Let me count the ways…. But I won’t because it would involve a hundred or more items.
Americans face a constant battering of political options, but the wisest decisions made are the decisions made by those who know who we are as a people and where we have been as a people and what our story is. This is why the work of someone like John Fea, Was America Founded as a Christian Nation? shows us the way: it’s easy to argue what one politician thinks vs. another politician, but John takes us through our history to see each issue in its fullness.
So also with the Bible. We can’t make sense of anything in the NT, well maybe a thing or two, without knowing the Old Testament and the Story of Israel that gave rise to that thing in the NT. Thus, why begin Matthew 1 with a geneaology? Well, because of the geneaologies in Genesis and, even more, because the Jewish Bible ended with Chronicles … so that’s a nice tie. And how can we even being to comprehend the temptations of Jesus apart from studying Israel’s testings in the wildnerness? And how can we begin to understand what Paul means by salvation or justification without knowing the covenant history, beginning with Abraham, that gave rise to those terms in those specific ways in Paul’s day?
And there’s the issue of Story: we make sense of our lives because we narrate in our minds the flow of our story, and who we are and where we’ve been and what we’ve experienced, and that leads us to see a tragedy or a victory in context. Without Story we fall apart. The Story of Jesus, of Paul, of the Christian is the Story that begins with Adam, Abraham and through David … and if we are Christians, this is our family’s deepest story. We need to see these folks as our ancestors and our elders, and imagine them sitting around the table in the evening reminding us of where we come from, where we’ve been, and what God has done in our past.
Comment and Question Three: Certainly one of the important themes of your book is salvation, but from a Wesleyan point of view, it seems you don’t get around to talking about either sanctification or final justification as parts of salvation. I know you don’t agree with ‘salvation refers to justification by grace through faith plus imputed righteousness…’ as a way of adequately defining salvation. Do you agree that ‘working out our salvation with fear and trembling’ means that discipleship and obedience and good works of piety and charity are actual part of the process of our being saved? Shouldn’t we be talking about three tenses to salvation— I have been saved, I am being saved, and I shall be saved? And if this is correct, isn’t there a false dichotomy in the soterian and particularly in the Reformed form of the soterian Gospel, between grace and faith, and between faith and works, and between salvation and discipleship (not to mention between Law and Grace in the Lutheran form of things)?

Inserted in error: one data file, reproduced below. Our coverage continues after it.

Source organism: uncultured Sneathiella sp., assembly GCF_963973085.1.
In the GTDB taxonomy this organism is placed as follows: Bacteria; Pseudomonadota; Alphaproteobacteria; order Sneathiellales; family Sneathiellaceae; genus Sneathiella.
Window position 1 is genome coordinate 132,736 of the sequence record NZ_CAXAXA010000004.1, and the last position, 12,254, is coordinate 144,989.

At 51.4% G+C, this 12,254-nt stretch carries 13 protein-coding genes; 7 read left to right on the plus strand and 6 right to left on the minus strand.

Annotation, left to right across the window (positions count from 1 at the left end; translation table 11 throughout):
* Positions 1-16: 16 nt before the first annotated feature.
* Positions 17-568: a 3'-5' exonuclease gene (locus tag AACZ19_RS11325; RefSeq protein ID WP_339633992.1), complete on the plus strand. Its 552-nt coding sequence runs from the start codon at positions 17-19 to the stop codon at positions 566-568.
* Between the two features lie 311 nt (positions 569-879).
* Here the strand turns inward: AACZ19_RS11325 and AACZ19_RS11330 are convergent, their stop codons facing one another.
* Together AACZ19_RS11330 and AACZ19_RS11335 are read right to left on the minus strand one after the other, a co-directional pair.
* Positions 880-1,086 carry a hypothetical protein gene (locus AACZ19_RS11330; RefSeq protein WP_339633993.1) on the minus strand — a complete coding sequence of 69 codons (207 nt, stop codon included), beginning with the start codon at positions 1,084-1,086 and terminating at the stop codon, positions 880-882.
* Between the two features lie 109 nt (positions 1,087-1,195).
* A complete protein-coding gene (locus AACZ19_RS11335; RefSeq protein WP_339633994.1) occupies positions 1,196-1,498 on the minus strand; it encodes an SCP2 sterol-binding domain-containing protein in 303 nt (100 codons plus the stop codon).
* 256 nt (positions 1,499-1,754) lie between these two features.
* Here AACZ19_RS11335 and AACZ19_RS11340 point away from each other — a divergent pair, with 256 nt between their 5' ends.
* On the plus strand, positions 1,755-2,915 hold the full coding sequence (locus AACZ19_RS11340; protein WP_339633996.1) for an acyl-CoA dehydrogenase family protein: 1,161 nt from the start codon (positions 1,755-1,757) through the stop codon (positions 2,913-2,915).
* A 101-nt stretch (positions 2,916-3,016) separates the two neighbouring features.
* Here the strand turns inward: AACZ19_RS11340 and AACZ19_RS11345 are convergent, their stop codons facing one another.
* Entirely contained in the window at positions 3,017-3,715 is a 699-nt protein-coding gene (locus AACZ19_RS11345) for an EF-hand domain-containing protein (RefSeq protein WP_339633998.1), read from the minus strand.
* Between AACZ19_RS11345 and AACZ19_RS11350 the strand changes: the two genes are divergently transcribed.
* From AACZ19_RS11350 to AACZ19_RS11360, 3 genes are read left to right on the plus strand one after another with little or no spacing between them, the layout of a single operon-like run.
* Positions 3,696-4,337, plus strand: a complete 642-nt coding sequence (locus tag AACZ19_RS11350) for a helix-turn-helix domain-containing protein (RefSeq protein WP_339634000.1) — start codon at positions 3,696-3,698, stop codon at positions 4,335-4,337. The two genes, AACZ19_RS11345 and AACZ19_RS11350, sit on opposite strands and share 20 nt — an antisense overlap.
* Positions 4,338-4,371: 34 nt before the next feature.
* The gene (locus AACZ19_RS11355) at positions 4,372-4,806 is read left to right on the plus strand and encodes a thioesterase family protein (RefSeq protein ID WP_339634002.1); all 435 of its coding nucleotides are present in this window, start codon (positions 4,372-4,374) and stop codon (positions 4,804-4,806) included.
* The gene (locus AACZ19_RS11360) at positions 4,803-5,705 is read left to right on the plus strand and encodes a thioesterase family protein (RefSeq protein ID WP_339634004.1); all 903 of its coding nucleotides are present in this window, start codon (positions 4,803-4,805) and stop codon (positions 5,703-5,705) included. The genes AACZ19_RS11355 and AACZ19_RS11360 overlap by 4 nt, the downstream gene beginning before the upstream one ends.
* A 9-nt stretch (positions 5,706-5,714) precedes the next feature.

On this one, Ben, we agree. In my James commentary I got to work on that famous text in James 2, and I know you have done work there too. Genuine saving faith works. Nothing to debate here. Yes, I’m all for the three tenses of salvation, and G.B. Caird sketches this better than most. Yes, I do agree that in some Reformed circles, not all [as Ken Stewart’s recent book about the myths of Calvinism reminded me], there’s too great of a chasm between faith and works as if works aren’t as necessary as they are in other schemes of theology. Sometimes I think some Christians, and here I’m not thinking of the Reformed but more old-fashioned Dispensationalism and the grace-only folks and there are others … well, some of these folks break out into a rash when the word “works” comes up. As if it’s naughty to exhort people to do good, which sure gets Jesus and Paul and Peter and John and Hebrews and everyone else in the Bible in trouble.